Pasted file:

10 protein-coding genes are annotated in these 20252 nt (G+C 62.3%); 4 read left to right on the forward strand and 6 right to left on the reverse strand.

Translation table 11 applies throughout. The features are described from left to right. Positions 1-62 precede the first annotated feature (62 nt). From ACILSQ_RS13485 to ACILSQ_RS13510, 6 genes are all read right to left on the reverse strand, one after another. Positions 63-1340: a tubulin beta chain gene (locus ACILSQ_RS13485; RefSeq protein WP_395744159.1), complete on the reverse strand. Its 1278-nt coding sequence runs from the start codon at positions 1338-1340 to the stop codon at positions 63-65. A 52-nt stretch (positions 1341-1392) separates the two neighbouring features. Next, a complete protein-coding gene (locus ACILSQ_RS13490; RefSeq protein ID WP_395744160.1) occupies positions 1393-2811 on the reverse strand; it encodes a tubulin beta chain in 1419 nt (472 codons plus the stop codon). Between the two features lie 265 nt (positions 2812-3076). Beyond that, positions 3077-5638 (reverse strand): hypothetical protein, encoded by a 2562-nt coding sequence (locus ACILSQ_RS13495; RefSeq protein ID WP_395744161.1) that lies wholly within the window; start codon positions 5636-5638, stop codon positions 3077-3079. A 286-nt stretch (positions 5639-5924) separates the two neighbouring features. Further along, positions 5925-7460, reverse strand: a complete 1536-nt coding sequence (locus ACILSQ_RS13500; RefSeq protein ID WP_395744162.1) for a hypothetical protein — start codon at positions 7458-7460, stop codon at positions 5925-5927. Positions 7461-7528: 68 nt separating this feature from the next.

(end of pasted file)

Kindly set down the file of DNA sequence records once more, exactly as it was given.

10 protein-coding genes are annotated in these 20252 nt (G+C 62.3%); 4 read left to right on the forward strand and 6 right to left on the reverse strand.

Translation table 11 applies throughout. The features are described from left to right. Positions 1-62 precede the first annotated feature (62 nt). From ACILSQ_RS13485 to ACILSQ_RS13510, 6 genes are all read right to left on the reverse strand, one after another. Positions 63-1340: a tubulin beta chain gene (locus ACILSQ_RS13485; RefSeq protein WP_395744159.1), complete on the reverse strand. Its 1278-nt coding sequence runs from the start codon at positions 1338-1340 to the stop codon at positions 63-65. A 52-nt stretch (positions 1341-1392) separates the two neighbouring features. Next, a complete protein-coding gene (locus ACILSQ_RS13490; RefSeq protein ID WP_395744160.1) occupies positions 1393-2811 on the reverse strand; it encodes a tubulin beta chain in 1419 nt (472 codons plus the stop codon). Between the two features lie 265 nt (positions 2812-3076). Beyond that, positions 3077-5638 (reverse strand): hypothetical protein, encoded by a 2562-nt coding sequence (locus ACILSQ_RS13495; RefSeq protein ID WP_395744161.1) that lies wholly within the window; start codon positions 5636-5638, stop codon positions 3077-3079. A 286-nt stretch (positions 5639-5924) separates the two neighbouring features. Further along, positions 5925-7460, reverse strand: a complete 1536-nt coding sequence (locus ACILSQ_RS13500; RefSeq protein ID WP_395744162.1) for a hypothetical protein — start codon at positions 7458-7460, stop codon at positions 5925-5927. Positions 7461-7528: 68 nt separating this feature from the next.